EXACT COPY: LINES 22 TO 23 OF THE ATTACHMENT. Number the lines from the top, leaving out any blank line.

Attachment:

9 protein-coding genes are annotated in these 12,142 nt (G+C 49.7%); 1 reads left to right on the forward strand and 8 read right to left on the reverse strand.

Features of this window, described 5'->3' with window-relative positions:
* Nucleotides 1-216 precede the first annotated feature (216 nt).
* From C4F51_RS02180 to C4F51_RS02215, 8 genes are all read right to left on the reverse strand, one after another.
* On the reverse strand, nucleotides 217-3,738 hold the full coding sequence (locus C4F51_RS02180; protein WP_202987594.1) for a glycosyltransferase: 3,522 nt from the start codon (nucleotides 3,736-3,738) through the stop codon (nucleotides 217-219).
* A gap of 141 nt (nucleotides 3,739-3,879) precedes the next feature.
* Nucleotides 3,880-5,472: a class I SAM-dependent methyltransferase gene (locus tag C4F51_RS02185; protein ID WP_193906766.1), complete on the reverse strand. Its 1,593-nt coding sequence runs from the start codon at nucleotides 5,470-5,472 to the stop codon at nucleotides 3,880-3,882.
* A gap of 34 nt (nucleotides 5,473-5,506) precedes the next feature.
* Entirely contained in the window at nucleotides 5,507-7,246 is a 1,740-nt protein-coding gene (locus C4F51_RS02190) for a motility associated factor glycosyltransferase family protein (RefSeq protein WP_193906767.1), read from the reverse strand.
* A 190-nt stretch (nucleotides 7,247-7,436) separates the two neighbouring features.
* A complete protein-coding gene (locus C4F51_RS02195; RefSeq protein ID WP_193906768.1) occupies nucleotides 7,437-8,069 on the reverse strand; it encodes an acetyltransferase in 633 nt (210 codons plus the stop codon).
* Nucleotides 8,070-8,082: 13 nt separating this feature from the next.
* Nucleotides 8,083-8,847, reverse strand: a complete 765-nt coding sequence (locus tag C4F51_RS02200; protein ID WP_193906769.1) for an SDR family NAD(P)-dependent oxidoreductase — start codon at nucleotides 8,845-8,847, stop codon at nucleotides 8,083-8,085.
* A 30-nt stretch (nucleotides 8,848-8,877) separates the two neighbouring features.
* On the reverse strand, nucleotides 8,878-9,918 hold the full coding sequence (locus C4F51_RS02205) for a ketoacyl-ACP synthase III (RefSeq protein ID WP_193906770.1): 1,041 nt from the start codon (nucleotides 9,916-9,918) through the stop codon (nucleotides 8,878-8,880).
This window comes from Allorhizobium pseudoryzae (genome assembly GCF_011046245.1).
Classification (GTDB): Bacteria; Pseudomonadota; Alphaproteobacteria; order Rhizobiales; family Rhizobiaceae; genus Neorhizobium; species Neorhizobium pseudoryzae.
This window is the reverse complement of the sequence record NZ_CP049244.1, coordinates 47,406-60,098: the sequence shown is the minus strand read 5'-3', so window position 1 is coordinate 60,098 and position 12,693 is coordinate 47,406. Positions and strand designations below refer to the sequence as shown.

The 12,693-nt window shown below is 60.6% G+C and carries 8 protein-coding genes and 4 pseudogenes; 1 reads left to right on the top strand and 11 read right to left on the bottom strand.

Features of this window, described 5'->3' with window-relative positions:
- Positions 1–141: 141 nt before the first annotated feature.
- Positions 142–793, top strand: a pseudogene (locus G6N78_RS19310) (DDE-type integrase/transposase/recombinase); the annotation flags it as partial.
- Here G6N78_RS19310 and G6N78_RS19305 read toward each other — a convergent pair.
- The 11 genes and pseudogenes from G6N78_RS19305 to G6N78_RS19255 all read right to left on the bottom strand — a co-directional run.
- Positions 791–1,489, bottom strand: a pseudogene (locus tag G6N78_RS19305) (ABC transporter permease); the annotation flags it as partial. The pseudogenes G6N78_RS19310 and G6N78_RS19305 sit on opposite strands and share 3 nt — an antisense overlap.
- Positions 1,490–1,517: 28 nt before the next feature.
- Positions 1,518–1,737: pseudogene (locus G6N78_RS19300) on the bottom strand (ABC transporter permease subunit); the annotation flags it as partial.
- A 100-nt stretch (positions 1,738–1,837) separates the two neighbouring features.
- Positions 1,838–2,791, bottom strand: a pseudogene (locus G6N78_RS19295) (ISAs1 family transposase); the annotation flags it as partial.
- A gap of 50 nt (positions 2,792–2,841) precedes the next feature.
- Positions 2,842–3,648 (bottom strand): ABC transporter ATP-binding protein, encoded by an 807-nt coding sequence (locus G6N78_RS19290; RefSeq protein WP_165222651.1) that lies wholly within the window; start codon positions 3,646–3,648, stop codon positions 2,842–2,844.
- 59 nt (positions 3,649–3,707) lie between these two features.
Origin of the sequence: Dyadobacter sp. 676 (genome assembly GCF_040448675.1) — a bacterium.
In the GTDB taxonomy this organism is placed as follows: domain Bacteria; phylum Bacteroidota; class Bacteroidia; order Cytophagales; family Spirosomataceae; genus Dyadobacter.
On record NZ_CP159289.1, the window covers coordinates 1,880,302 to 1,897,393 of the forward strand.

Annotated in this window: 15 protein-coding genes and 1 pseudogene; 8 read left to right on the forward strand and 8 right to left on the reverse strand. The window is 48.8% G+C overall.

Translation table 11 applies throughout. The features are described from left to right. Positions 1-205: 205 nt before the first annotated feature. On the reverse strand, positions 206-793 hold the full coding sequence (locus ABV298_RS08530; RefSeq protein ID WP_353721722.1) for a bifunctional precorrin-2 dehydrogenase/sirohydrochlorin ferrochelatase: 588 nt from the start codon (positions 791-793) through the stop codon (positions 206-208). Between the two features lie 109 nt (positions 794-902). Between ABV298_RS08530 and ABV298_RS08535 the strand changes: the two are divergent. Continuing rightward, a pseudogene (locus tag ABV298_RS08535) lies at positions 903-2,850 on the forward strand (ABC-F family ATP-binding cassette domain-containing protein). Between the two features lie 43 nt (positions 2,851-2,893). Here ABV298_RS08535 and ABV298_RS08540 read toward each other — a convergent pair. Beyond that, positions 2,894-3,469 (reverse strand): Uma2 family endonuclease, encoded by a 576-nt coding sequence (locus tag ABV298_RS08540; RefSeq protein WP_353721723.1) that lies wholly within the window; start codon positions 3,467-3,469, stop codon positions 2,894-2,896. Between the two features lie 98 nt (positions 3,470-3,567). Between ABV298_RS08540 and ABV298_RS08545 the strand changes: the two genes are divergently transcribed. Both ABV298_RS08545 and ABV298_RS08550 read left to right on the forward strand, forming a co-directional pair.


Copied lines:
- Positions 142–793, top strand: a pseudogene (locus G6N78_RS19310) (DDE-type integrase/transposase/recombinase); the annotation flags it as partial.
- Here G6N78_RS19310 and G6N78_RS19305 read toward each other — a convergent pair.